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Mad Adam

From Openwaterpedia
Adam Walker in Tunisia at an ouma event organized by Nejib Belhedi

Mad Adam is the nickname of channel swimmer and open water swimming coach Adam Walker.

Adam Walker

Adam Walker is a leading British open water swimmer who is also one of the leading adventurers in the Oceans Seven challenge, having completed 5 of the 7 channels as of 2012.

Marathon Swimming Career

Walker has successfully completed the English Channel (solo in 2008 and relays in 2007 and 2008), the Molokai Channel (21 June 2012), a two-way crossing of the Strait of Gibraltar (in 9 hours 41 minutes, together with Chris Sheppard, the Catalina Channel (on 16 October 2012 in 12 hours 15 minutes), and the Tsugaru Channel on 12 August 2013 in 15 hours 31 minutes.

Walker and Sheppard were the first British swimmers to complete a two-way crossing of the Strait of Gibraltar and set a British record on their first leg to Morocco.

Walker completed his charity swim on 21 June 2012 despite being hit by box jellyfish. His effort was performed on behalf of Sportsaid and the Whale and Dolphin Conservation Society. Walker was the first British swimmer to attempt and complete the 26-mile crossing across the Molokai Channel in 16 hours 59 minutes.


He also participated in the international Swim of Peace Ouma - Djerba in Tunisia on 2 June 2013, organized by Nejib Belhedi.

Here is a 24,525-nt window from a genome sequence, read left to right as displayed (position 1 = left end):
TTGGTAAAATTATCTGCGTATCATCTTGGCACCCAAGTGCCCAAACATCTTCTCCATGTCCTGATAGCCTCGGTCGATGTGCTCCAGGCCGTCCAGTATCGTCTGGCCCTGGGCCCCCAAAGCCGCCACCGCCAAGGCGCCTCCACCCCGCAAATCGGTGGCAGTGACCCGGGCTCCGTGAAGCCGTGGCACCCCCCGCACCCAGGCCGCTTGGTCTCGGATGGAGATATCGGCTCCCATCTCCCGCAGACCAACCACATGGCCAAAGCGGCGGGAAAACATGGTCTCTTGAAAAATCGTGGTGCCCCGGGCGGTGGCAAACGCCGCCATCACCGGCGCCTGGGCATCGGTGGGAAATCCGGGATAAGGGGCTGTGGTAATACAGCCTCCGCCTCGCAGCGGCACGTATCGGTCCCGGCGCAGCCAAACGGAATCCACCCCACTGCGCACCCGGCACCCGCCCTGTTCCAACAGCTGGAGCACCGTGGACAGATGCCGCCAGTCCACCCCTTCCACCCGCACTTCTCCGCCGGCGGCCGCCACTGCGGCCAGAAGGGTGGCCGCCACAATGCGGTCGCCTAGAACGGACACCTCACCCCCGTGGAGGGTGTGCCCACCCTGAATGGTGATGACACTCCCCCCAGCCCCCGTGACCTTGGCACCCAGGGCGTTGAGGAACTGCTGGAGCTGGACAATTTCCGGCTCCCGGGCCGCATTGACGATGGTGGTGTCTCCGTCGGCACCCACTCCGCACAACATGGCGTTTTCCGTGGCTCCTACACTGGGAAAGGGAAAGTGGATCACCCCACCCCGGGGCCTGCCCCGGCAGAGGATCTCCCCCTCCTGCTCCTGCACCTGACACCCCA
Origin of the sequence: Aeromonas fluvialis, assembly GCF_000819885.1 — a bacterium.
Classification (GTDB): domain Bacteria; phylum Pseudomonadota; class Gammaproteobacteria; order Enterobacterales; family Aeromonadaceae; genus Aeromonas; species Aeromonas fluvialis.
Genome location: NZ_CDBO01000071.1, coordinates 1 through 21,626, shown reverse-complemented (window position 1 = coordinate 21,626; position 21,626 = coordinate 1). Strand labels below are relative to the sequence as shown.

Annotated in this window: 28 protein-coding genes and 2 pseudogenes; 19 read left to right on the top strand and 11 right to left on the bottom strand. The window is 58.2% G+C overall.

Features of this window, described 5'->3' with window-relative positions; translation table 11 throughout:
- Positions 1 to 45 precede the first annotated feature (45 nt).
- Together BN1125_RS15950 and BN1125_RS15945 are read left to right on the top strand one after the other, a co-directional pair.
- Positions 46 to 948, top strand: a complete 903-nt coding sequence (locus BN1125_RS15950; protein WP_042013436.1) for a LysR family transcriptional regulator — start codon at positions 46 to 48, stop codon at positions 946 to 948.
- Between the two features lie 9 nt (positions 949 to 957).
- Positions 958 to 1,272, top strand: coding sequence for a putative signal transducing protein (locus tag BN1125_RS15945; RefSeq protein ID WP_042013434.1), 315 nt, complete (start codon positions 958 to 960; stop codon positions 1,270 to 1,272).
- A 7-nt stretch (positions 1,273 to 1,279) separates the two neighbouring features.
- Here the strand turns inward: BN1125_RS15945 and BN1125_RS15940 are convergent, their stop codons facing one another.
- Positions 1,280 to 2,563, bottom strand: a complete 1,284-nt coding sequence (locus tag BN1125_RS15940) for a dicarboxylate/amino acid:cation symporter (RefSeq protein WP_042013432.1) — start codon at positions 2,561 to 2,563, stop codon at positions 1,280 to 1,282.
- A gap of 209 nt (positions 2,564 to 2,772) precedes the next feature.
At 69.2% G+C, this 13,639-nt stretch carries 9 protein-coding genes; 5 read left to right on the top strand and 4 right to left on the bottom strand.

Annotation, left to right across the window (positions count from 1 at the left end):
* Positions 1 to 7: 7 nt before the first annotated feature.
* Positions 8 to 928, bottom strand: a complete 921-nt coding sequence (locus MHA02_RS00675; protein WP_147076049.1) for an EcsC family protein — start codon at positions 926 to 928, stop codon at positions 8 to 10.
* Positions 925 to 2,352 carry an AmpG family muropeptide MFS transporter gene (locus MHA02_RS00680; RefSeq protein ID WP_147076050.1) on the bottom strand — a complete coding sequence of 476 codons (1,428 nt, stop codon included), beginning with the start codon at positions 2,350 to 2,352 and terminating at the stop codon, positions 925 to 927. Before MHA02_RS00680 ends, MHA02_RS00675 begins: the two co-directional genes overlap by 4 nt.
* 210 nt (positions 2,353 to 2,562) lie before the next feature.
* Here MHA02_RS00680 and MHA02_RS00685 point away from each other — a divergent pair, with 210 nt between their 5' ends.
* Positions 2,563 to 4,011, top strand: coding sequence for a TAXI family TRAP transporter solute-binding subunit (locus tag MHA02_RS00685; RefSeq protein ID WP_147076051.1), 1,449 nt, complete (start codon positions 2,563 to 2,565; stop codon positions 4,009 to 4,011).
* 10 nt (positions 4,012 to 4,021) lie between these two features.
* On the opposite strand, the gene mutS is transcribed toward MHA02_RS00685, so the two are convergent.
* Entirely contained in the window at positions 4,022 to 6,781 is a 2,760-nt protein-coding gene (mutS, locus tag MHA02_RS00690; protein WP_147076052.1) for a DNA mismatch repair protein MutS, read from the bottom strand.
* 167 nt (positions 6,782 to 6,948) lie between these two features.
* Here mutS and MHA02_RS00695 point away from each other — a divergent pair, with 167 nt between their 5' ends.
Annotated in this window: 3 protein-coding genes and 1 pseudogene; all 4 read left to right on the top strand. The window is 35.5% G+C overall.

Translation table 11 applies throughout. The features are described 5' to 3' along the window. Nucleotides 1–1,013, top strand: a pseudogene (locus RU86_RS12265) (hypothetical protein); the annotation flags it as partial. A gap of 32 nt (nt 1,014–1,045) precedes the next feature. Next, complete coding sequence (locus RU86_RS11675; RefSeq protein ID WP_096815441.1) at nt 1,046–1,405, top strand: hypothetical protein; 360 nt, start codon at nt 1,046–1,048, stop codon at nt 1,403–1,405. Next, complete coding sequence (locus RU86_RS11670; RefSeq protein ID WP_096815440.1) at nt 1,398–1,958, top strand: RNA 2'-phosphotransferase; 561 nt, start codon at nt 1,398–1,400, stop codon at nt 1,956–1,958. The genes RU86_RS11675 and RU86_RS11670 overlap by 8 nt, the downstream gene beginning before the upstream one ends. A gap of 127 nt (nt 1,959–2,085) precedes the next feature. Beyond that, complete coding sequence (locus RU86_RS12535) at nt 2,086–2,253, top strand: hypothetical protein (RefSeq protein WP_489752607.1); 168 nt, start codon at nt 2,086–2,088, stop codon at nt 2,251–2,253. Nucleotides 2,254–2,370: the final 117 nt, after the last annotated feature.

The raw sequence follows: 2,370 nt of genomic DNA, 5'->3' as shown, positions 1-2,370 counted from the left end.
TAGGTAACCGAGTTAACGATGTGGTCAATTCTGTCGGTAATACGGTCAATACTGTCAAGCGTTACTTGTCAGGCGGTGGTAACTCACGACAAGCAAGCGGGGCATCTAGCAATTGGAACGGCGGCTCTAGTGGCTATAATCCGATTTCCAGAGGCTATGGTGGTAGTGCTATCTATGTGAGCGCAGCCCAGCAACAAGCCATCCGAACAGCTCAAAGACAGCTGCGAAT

Aquatic Career Highlights

Strait of Gibraltar Impressions

"It was the hardest swim I had ever done, including the English Channel, due to the speed they had to swim to overcome the strong tides which potentially were taking them out to sea and the time limit before the pilot would pull the swim due to the local shipping rules in the Straits which forbade swimming at night."

Strait of Gibraltar Crew

Melanie Sheppard, Emily Walker, Angela Hopkins, Anne Sheppard, Peter Walker, Margaret Walker, Gareth Hughes, and Antonio (Pilot), Fernando (Zodiac driver) and Rafael (President of the ACNEG).

Strait of Gibraltar Sponsors

ZOGGS swimwear, Everyone Active (Lammas Leisure Centre), Clem and Margaret Turner, Colin Slaven, Teressa Dixon, Dave and Sharon Young.

Purpose for Molokai Channel Swim

There is no humane way to kill a whale at sea. The hunting process can never be an exact exercise - whales are a moving target, shot at from a moving vessel which sits on a moving sea. Grenade harpoons are often used to kill whales forcing them to be subjected to a long, slow and painful death. They are often killed under the guise of conducting scientific research, a practice backed by many governments.

Molokai Channel Video

Tsugaru Channel Video

External links